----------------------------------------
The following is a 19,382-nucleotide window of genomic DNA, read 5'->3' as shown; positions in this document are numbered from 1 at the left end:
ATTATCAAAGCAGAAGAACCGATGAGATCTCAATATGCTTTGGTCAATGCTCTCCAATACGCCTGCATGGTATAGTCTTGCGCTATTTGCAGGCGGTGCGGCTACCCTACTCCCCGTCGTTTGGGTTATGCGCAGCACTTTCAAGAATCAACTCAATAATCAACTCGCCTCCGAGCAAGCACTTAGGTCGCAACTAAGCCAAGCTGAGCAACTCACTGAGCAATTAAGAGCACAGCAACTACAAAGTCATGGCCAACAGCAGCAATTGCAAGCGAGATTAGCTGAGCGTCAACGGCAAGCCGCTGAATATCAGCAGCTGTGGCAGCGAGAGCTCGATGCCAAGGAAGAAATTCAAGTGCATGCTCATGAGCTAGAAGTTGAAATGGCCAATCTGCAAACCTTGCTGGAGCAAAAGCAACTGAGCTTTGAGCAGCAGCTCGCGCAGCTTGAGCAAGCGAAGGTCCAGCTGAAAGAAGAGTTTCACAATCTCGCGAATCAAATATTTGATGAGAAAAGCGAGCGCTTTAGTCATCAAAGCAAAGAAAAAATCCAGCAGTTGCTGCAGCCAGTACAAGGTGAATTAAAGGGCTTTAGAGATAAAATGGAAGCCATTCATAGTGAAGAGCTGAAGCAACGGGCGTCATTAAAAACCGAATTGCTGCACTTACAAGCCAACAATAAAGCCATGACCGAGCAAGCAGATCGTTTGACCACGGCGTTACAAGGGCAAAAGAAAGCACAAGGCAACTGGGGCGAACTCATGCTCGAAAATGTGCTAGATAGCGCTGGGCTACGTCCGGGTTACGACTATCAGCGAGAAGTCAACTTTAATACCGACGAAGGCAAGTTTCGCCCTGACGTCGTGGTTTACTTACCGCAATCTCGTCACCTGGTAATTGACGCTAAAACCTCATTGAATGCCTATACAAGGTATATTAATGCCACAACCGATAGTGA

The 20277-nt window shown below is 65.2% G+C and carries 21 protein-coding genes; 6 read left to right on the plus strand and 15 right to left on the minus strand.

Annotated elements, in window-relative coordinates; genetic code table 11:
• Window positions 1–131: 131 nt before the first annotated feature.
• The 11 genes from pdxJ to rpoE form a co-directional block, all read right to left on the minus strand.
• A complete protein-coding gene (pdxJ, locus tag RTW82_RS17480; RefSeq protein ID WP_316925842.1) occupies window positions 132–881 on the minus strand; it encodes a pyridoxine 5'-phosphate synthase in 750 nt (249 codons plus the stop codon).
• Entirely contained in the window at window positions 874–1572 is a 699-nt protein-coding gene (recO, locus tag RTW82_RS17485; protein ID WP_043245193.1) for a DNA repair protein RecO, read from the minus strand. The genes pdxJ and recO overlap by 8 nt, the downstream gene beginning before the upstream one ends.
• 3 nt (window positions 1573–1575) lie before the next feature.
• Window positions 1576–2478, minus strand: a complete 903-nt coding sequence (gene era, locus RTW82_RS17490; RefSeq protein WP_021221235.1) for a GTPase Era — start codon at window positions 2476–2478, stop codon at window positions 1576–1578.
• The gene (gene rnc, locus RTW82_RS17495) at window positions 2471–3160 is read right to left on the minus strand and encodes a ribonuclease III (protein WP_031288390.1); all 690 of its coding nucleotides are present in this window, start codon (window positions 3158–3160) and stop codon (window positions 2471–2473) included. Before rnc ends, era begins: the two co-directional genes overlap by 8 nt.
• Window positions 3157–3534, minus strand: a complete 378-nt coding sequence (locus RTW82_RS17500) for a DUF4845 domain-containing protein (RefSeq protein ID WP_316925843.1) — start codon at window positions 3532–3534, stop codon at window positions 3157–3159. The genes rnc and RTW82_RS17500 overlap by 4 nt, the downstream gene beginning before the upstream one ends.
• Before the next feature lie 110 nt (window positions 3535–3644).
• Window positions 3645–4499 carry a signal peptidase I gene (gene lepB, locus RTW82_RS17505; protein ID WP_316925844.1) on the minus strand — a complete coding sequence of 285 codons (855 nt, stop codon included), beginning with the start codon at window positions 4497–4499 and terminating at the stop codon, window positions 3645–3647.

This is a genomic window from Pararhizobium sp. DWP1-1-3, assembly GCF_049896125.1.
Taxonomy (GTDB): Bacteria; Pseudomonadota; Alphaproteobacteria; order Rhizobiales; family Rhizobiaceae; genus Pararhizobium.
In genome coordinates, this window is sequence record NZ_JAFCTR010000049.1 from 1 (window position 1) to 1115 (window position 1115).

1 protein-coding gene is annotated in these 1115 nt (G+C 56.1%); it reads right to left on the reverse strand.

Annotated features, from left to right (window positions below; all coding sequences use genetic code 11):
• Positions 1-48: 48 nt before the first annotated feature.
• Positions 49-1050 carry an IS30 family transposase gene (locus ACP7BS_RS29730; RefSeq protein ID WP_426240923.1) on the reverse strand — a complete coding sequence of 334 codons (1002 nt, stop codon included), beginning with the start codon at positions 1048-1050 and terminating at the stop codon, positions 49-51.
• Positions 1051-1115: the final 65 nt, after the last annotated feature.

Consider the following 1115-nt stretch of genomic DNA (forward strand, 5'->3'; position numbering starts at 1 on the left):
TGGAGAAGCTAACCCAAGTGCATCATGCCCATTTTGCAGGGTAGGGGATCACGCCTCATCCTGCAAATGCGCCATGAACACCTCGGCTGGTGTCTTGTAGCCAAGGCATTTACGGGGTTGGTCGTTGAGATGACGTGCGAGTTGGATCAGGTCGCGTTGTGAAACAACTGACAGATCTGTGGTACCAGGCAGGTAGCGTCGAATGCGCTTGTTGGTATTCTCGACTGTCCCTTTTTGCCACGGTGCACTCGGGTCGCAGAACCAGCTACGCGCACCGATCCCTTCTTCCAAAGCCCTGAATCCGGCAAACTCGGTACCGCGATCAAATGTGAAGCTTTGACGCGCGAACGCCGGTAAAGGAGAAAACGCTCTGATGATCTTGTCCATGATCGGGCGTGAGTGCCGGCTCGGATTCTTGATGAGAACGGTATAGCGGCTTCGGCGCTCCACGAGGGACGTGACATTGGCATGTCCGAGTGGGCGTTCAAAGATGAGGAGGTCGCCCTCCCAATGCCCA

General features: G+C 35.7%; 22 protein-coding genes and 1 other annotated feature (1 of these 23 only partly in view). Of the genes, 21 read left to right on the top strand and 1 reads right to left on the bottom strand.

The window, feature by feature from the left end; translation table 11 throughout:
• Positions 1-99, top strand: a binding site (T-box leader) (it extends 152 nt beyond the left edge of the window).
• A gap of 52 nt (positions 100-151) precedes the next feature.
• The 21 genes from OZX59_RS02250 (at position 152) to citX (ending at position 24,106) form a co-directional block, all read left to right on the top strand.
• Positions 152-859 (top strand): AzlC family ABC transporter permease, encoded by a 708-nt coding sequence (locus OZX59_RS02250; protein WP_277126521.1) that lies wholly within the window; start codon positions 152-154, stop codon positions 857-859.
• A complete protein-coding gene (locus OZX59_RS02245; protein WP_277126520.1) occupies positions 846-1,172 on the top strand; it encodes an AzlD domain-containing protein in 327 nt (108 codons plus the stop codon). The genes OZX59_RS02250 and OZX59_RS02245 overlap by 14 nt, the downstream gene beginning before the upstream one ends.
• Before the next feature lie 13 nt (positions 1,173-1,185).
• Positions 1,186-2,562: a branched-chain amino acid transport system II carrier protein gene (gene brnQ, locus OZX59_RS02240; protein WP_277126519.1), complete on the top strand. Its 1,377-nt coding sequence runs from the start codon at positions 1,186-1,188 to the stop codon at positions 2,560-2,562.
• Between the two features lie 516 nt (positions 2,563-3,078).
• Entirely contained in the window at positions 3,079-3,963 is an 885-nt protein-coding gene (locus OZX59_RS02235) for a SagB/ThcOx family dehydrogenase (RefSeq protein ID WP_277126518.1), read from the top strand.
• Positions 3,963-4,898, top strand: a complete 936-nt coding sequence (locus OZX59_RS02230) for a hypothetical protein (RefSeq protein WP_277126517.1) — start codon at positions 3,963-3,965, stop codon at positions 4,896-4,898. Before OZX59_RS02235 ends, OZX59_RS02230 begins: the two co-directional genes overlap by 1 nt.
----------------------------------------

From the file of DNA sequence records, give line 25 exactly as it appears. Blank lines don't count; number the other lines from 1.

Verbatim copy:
General features: G+C 35.7%; 22 protein-coding genes and 1 other annotated feature (1 of these 23 only partly in view). Of the genes, 21 read left to right on the top strand and 1 reads right to left on the bottom strand.